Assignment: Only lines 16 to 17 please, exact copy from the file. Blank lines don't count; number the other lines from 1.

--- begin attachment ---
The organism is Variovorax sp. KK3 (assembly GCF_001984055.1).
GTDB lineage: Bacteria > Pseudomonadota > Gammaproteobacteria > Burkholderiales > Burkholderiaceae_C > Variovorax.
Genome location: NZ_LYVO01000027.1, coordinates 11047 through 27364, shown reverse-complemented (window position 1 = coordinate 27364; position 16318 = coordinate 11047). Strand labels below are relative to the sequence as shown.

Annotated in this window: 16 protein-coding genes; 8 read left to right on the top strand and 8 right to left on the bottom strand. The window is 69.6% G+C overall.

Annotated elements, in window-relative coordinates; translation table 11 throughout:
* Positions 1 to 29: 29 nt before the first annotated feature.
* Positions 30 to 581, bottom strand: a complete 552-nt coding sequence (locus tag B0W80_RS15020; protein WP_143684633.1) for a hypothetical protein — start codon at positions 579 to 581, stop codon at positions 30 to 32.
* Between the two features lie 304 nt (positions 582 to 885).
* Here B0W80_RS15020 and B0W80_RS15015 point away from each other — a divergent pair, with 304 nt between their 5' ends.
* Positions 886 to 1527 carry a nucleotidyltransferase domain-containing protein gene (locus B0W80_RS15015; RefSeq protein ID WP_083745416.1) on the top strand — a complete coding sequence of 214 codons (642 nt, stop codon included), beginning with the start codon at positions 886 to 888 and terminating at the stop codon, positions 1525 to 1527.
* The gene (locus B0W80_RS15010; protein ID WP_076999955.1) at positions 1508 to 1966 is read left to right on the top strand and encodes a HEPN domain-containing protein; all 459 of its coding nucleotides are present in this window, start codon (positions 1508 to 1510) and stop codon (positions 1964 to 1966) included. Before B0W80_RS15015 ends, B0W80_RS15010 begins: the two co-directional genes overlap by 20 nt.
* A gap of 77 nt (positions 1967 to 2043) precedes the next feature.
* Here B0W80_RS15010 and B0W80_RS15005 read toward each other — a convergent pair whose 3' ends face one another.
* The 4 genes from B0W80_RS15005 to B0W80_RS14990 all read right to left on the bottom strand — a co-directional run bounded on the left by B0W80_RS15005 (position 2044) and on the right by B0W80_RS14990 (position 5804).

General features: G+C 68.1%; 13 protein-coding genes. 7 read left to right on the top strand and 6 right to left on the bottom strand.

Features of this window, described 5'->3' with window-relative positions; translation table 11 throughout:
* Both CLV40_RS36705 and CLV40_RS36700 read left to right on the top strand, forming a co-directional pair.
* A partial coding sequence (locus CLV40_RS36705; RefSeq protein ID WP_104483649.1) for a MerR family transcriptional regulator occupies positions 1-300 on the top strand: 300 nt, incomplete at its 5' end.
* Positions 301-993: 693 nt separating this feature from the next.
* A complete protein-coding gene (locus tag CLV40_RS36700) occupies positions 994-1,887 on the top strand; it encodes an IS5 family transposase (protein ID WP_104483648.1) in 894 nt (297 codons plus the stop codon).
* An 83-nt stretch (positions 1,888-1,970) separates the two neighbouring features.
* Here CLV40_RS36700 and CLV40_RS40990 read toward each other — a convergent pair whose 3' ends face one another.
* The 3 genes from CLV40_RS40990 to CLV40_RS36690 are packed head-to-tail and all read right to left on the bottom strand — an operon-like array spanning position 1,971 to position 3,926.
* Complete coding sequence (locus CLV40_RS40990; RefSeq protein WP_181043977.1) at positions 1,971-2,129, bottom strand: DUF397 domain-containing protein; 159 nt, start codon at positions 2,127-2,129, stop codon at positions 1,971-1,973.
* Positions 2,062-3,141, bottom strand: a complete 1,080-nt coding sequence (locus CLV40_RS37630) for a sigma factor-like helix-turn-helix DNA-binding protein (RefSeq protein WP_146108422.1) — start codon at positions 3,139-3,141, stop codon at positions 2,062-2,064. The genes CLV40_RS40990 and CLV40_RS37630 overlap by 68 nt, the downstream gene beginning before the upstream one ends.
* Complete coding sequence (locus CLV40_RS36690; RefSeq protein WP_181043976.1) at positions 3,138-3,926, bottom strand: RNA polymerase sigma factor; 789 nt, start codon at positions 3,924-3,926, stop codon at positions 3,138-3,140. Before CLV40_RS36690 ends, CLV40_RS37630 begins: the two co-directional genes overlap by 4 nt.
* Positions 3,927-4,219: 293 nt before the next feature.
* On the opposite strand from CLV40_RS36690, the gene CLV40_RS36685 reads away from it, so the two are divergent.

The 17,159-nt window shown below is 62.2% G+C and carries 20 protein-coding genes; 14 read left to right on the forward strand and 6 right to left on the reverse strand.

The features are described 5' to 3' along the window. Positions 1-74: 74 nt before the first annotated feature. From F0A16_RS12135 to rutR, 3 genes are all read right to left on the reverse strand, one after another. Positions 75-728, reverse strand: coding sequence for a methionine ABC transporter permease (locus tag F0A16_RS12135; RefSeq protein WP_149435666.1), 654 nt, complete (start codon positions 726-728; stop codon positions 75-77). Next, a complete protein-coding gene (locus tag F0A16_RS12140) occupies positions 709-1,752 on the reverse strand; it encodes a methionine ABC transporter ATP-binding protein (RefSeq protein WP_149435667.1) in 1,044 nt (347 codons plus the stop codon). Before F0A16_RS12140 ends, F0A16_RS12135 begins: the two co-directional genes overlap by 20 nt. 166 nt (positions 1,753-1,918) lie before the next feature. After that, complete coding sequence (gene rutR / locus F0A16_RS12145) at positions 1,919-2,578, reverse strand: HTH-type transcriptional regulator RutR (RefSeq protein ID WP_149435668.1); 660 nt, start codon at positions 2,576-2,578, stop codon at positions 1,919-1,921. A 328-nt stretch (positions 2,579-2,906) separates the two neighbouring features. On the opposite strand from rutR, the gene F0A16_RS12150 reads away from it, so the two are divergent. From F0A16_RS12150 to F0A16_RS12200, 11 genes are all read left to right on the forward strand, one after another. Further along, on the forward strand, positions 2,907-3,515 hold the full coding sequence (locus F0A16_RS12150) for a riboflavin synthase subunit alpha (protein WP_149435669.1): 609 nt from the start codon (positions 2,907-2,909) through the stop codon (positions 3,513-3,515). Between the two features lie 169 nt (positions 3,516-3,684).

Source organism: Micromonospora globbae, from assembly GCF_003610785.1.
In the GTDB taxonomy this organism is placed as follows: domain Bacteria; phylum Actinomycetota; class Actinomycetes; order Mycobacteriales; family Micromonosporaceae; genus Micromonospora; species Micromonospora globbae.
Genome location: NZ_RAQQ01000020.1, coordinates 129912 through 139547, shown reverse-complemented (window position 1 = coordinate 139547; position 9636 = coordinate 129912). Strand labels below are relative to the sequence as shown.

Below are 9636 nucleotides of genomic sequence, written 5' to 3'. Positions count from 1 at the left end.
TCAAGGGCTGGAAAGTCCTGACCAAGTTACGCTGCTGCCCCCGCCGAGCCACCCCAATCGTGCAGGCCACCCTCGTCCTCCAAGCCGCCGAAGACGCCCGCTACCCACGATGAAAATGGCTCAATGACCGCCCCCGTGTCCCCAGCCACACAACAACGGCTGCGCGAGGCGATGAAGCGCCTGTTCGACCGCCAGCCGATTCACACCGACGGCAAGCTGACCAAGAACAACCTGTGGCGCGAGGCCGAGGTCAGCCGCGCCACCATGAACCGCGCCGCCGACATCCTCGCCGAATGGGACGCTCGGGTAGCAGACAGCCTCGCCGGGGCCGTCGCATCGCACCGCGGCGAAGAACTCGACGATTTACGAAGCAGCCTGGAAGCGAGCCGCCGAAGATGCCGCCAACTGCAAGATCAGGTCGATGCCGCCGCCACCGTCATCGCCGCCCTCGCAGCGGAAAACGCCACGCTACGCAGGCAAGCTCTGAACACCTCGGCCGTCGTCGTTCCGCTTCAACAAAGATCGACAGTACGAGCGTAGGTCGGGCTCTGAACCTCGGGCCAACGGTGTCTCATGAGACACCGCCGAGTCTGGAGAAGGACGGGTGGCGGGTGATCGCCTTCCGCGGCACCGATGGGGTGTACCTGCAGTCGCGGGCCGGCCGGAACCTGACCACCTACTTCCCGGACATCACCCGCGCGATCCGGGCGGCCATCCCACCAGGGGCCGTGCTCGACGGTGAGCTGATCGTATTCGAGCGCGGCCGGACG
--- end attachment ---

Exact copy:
Features of this window, described 5'->3' with window-relative positions; translation table 11 throughout:
* Both CLV40_RS36705 and CLV40_RS36700 read left to right on the top strand, forming a co-directional pair.